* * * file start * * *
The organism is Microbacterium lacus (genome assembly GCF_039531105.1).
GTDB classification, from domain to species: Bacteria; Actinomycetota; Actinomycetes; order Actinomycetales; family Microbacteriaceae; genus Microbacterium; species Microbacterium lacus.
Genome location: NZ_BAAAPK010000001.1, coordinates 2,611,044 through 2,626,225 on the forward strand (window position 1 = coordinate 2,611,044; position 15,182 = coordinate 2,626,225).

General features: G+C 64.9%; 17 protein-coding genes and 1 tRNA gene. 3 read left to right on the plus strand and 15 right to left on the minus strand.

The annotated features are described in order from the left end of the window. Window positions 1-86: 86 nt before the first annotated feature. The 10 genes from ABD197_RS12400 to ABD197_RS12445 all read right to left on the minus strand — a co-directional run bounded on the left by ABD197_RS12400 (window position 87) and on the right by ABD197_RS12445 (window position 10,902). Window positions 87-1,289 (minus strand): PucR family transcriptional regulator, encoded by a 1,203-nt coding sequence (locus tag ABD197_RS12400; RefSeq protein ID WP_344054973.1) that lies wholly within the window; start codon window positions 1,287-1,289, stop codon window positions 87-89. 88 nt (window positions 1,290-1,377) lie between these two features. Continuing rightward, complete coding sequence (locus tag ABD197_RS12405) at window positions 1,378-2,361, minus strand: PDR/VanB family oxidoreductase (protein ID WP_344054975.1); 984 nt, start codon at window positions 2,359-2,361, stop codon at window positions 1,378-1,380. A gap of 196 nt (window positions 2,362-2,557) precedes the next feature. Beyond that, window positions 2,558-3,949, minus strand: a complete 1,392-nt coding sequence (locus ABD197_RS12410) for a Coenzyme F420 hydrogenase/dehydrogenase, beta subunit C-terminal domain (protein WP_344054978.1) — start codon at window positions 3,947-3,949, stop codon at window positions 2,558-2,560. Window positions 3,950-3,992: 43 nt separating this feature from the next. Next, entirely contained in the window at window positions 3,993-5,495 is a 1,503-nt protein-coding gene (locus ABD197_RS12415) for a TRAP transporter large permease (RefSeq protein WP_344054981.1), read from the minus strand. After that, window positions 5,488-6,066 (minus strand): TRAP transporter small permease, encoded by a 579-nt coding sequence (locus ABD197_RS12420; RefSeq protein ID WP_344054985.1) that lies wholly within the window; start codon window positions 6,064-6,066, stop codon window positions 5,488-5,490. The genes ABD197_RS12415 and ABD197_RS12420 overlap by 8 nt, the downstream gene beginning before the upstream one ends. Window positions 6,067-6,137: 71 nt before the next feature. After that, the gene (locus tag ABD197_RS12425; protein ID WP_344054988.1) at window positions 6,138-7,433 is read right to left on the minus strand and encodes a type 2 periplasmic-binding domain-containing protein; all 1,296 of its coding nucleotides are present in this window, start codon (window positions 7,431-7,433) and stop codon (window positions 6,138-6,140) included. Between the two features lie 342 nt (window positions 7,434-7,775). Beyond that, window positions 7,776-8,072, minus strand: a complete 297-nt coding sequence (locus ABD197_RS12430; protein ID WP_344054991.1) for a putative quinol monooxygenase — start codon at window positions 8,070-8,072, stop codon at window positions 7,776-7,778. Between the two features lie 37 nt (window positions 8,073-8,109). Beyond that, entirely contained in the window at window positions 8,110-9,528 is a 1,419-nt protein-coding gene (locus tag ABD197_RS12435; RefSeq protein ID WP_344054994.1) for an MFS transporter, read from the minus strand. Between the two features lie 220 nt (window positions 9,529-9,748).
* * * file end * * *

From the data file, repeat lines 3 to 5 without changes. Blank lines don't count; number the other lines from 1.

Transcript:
Genome location: NZ_BAAAPK010000001.1, coordinates 2,611,044 through 2,626,225 on the forward strand (window position 1 = coordinate 2,611,044; position 15,182 = coordinate 2,626,225).

General features: G+C 64.9%; 17 protein-coding genes and 1 tRNA gene. 3 read left to right on the plus strand and 15 right to left on the minus strand.

The annotated features are described in order from the left end of the window. Window positions 1-86: 86 nt before the first annotated feature. The 10 genes from ABD197_RS12400 to ABD197_RS12445 all read right to left on the minus strand — a co-directional run bounded on the left by ABD197_RS12400 (window position 87) and on the right by ABD197_RS12445 (window position 10,902). Window positions 87-1,289 (minus strand): PucR family transcriptional regulator, encoded by a 1,203-nt coding sequence (locus tag ABD197_RS12400; RefSeq protein ID WP_344054973.1) that lies wholly within the window; start codon window positions 1,287-1,289, stop codon window positions 87-89. 88 nt (window positions 1,290-1,377) lie between these two features. Continuing rightward, complete coding sequence (locus tag ABD197_RS12405) at window positions 1,378-2,361, minus strand: PDR/VanB family oxidoreductase (protein ID WP_344054975.1); 984 nt, start codon at window positions 2,359-2,361, stop codon at window positions 1,378-1,380. A gap of 196 nt (window positions 2,362-2,557) precedes the next feature. Beyond that, window positions 2,558-3,949, minus strand: a complete 1,392-nt coding sequence (locus ABD197_RS12410) for a Coenzyme F420 hydrogenase/dehydrogenase, beta subunit C-terminal domain (protein WP_344054978.1) — start codon at window positions 3,947-3,949, stop codon at window positions 2,558-2,560. Window positions 3,950-3,992: 43 nt separating this feature from the next. Next, entirely contained in the window at window positions 3,993-5,495 is a 1,503-nt protein-coding gene (locus ABD197_RS12415) for a TRAP transporter large permease (RefSeq protein WP_344054981.1), read from the minus strand. After that, window positions 5,488-6,066 (minus strand): TRAP transporter small permease, encoded by a 579-nt coding sequence (locus ABD197_RS12420; RefSeq protein ID WP_344054985.1) that lies wholly within the window; start codon window positions 6,064-6,066, stop codon window positions 5,488-5,490. The genes ABD197_RS12415 and ABD197_RS12420 overlap by 8 nt, the downstream gene beginning before the upstream one ends. Window positions 6,067-6,137: 71 nt before the next feature. After that, the gene (locus tag ABD197_RS12425; protein ID WP_344054988.1) at window positions 6,138-7,433 is read right to left on the minus strand and encodes a type 2 periplasmic-binding domain-containing protein; all 1,296 of its coding nucleotides are present in this window, start codon (window positions 7,431-7,433) and stop codon (window positions 6,138-6,140) included. Between the two features lie 342 nt (window positions 7,434-7,775). Beyond that, window positions 7,776-8,072, minus strand: a complete 297-nt coding sequence (locus ABD197_RS12430; protein ID WP_344054991.1) for a putative quinol monooxygenase — start codon at window positions 8,070-8,072, stop codon at window positions 7,776-7,778. Between the two features lie 37 nt (window positions 8,073-8,109). Beyond that, entirely contained in the window at window positions 8,110-9,528 is a 1,419-nt protein-coding gene (locus tag ABD197_RS12435; RefSeq protein ID WP_344054994.1) for an MFS transporter, read from the minus strand. Between the two features lie 220 nt (window positions 9,529-9,748).